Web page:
Greece is waiting for the final decision from the rest of the investors holding the Greek government bonds eligible for the nationâ€™s debt swap.
So far, about 60 percent of investors indicated they will participate in the debt swap. Greece needs at least 75 percent of its bondholders to agree to take a cut in the value of their holdings by 20:00 GMT today. The goal of the exchange is to reduce the 206 billion euros of privately held Greek debt by 53.5 percent.
Greeceâ€™s largest banks, most of the countryâ€™s pension funds, and more than 30 European banks and insurers including BNP Paribas (BNP) SA, Commerzbank AG (CBK) and Assicurazioni Generali SpA (G) have agreed to the offer. But some small pension funds have said they will not – and others are waiting to see what hedge funds will do.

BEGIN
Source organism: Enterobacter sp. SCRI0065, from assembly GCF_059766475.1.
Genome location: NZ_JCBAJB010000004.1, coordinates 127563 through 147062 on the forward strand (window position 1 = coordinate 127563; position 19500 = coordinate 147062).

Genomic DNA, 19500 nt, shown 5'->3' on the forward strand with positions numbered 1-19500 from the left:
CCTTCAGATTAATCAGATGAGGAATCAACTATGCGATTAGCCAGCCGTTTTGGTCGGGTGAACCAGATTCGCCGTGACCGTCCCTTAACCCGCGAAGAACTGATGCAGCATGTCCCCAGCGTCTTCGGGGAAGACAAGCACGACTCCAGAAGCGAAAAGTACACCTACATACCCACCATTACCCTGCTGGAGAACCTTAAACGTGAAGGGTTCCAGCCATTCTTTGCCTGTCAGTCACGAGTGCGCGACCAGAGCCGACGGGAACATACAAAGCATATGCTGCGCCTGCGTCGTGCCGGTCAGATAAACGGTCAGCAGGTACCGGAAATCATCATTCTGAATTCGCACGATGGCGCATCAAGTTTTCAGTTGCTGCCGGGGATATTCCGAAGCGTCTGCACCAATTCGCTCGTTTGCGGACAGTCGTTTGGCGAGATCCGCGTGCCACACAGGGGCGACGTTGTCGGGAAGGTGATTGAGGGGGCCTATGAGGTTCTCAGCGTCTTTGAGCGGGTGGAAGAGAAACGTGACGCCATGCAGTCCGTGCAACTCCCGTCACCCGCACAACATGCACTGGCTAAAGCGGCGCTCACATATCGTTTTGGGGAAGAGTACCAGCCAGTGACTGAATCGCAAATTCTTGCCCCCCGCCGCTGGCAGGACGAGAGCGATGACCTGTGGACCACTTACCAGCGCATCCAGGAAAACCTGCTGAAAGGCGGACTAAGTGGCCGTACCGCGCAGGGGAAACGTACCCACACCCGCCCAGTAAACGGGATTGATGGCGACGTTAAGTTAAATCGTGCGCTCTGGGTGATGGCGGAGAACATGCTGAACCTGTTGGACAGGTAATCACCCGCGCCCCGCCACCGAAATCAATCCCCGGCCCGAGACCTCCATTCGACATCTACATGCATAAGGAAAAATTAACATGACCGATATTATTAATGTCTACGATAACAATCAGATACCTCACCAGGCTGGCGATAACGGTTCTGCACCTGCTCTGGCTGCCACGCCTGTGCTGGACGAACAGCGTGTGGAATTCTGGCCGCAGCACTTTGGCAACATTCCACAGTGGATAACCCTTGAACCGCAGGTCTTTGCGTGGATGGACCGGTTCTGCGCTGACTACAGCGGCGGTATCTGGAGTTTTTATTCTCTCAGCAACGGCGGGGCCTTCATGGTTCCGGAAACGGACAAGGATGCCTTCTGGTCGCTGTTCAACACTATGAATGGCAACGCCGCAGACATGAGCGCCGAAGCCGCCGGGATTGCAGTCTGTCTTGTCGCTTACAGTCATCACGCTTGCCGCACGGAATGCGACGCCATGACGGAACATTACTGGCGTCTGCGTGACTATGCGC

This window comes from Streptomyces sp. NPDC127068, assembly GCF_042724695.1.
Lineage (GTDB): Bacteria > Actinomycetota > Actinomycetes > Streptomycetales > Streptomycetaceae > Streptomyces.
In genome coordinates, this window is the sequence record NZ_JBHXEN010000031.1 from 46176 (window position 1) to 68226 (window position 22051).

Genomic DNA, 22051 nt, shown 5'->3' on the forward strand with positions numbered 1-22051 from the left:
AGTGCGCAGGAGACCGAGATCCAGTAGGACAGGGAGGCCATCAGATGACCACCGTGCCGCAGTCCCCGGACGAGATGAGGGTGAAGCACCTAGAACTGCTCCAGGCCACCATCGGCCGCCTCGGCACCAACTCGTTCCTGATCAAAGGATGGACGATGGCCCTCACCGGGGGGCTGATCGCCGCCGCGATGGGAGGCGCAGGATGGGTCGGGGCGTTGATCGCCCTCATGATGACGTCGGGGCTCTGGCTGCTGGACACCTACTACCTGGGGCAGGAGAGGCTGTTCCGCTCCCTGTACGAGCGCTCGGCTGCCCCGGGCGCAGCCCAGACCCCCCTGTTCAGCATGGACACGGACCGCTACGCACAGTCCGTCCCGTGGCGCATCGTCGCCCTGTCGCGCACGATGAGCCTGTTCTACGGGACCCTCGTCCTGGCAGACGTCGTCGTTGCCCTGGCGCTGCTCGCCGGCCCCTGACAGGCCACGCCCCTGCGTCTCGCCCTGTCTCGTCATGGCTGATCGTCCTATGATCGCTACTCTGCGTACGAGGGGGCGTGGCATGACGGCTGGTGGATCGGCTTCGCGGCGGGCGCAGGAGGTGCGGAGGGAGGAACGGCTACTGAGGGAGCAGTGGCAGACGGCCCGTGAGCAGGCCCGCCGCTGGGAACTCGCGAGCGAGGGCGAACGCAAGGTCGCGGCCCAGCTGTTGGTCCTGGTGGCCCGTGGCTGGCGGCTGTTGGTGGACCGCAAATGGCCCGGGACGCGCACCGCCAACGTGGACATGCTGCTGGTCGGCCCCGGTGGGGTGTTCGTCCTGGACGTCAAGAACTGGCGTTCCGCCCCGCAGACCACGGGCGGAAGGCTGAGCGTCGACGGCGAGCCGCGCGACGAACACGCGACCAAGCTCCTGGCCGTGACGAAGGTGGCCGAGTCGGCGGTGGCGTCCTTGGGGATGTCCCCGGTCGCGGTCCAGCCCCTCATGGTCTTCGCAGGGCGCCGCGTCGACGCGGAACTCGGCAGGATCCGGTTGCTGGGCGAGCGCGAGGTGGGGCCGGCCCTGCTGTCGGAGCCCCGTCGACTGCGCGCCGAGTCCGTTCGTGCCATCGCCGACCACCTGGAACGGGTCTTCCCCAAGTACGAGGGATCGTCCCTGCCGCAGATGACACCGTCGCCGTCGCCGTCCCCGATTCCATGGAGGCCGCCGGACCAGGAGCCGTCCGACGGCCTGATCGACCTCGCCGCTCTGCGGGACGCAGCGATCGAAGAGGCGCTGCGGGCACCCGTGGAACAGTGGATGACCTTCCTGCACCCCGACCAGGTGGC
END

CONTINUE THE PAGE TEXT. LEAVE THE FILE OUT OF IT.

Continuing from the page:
According to a Greek government official, “the pace of responses to the bond offer is good, the percentage of bondholders tendering voluntarily is very high”.
While Greece would prefer a voluntary deal, the government has said it will use collective action clauses (CAC) to force holders of Greek-law bonds into the swap in the event if it doesnâ€™t get a sufficient number of investors agreeing to the debt swap.
The European Union and International Monetary Fund have said, if the debt swap does not go through, Greece will not get its latest bailout of 130 billion euros. Athens was first bailed out in 2010 with 109 billion euros from the EU and IMF.
The government said that an official announcement on the private investors’ agreement on the debt swap will appear on its Greek bonds website at 06:00 GMT on Friday.
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